Heinous ’90s fashion of the week: Buffy’s cowboy hat in the ceremony scene seems completely out of place, both in her personal style and in California. Then again, 1999 was a pretty good year for country music.

TV Families | EW.com
Mark Harris
February 23, 1990 AT 05:00 AM EST

The Bradys are back, with a passel of 90’s hassles. Do they represent the typical American Family? Did they ever? Who does? Stare and compare!

Kind Of Family
TheBradyBunch 1969-74: Blended
The Bradys 1990-: Enormous
Married…With Children 1987-: Postnuclear
Thirtysomething 1987-: Extended
The Flintstones 1960-66: Modern Stone Age

Family Pet
The Brady Bunch: Tiger
The Bradys: Alice
Married…With Children: Buck
Thirtysomething: Grendel
The Flintstones: Dino

Typical Guest Star
The Brady Bunch: Davey Jones
The Bradys: There’s no room
Married…With Children: Sam Kinison
Thirtysomething: Carly Simon
The Flintstones: Ann Margrock

Expression Of Joy
The Brady Bunch: Groovy!
The Bradys: Ritual hugging
Married…With Children: ”Oh, great.”
Thirtysomething: ”Of course I’m happy for you. Really. But what about me? Why does it always have to be about you?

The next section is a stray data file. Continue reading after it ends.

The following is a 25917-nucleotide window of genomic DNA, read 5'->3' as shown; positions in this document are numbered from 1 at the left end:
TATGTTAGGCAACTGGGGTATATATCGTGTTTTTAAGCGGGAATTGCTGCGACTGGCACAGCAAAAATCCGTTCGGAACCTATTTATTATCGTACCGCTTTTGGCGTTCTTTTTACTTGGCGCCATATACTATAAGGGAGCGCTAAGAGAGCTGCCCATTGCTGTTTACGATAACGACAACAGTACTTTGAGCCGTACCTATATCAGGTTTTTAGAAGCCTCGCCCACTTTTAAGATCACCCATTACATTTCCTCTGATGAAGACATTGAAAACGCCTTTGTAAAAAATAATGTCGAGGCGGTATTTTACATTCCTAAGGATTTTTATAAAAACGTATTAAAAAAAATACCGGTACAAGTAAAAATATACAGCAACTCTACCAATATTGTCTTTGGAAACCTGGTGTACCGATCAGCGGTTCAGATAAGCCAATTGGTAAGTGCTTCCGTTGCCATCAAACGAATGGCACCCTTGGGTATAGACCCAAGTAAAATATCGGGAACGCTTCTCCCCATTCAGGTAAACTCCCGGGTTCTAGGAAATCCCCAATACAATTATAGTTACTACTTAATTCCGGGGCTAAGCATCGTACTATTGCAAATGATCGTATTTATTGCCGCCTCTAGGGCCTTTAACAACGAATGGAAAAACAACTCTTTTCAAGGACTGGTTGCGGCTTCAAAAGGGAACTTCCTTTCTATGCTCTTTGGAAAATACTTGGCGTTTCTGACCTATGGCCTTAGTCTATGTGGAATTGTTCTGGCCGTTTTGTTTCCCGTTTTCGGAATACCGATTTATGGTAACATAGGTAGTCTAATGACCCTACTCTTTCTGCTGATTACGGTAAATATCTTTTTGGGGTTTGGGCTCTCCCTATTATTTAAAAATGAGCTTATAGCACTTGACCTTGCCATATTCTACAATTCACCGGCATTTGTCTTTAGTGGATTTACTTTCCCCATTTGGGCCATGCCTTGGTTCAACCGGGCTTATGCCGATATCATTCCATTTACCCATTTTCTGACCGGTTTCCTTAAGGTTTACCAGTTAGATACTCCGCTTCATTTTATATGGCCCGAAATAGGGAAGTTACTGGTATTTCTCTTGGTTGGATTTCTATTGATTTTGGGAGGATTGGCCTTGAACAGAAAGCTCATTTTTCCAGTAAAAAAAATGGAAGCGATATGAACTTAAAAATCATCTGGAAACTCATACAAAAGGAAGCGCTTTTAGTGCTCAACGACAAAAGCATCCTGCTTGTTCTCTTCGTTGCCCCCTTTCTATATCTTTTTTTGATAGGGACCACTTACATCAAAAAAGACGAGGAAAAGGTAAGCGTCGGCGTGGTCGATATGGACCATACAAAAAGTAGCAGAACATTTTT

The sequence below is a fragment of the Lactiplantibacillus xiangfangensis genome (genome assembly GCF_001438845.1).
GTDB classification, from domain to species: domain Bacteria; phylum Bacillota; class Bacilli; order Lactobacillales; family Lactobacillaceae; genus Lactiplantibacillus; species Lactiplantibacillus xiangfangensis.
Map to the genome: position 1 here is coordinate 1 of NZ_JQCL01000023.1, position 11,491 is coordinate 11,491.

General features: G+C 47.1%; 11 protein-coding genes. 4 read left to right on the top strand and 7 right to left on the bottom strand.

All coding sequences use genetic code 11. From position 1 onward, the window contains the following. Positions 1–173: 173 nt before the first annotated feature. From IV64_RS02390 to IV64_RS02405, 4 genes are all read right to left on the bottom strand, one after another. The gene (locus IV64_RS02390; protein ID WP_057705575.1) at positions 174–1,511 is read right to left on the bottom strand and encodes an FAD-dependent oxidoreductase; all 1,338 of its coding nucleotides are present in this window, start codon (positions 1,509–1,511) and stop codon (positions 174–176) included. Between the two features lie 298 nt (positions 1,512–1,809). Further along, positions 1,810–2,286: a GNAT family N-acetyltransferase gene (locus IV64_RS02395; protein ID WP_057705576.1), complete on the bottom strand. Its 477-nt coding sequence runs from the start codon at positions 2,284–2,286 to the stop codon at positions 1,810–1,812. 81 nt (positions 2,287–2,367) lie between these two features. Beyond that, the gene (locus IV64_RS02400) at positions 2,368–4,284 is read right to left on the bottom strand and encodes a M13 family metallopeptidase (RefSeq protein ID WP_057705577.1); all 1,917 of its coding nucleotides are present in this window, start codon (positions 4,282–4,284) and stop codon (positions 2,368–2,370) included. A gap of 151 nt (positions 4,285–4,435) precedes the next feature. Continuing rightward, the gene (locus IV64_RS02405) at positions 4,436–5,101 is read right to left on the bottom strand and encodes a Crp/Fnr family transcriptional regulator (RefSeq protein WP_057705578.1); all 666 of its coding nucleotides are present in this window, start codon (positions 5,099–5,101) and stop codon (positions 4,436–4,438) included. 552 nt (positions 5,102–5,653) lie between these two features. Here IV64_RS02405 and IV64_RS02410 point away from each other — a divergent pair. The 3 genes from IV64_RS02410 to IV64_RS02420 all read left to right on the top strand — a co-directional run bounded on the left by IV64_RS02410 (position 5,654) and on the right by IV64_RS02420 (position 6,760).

The Flintstones: ”Yabba-dabba doo

Expression Of Rage

The Brady Bunch: ”Hmmm…”
The Bradys: ”If you back away from something you really want, then you’re a quitter!” (the angriest any Brady has ever been)
Married…With Children: ”Aaagh, God, take me from this miserable life!”
Thirtysomething: ”I’m not angry, OK?”
The Flintstones: ”Willllmaaaa!”

Typical Problem
The Brady Bunch: Marcia and her rival both want to be the prom queen.
The Bradys: Bobby gets paralyzed.
Married…With Children: Al doesn’t buy his family Christmas presents.
Thirtysomething: Nancy gets cancer.
The Flintstones: Fred and Barney are staying out too late.

Typical Solution
The Brady Bunch: The prom committee decides to have two queens.
The Bradys: Bobby gets married.
Married…With Children: They hate him.
Thirtysomething: If only we knew…
The Flintstones: Wilma and Betty decide to follow them.

House Style
The Brady Bunch: Conservative but mod, circa ’69
The Bradys: Conservative but mod, circa ’90
Married…With Children: Roach motel
Thirtysomething: Enviable
The Flintstones: Suburban cave

Clothing Style
The Brady Bunch: Early Osmonds
The Bradys: Made in the USA
Married…With Children: Flammable fabrics
Thirtysomething: Eclectic earth tones; nice ties
The Flintstones: One-piece

Most Annoying Character
The Brady Bunch: Alice’s cousin Emma, the substitute housekeeper (too strict)
The Bradys: Marcia’s husband, Wally (chronically unemployable)
Married…With Children: Steve (supercilious)
Thirtysomething: Ellyn (goes through Hope’s drawers, babbles, changes hairstyle every other week, generally mistreats her friends)
The Flintstones: Mr. Slate (bossy)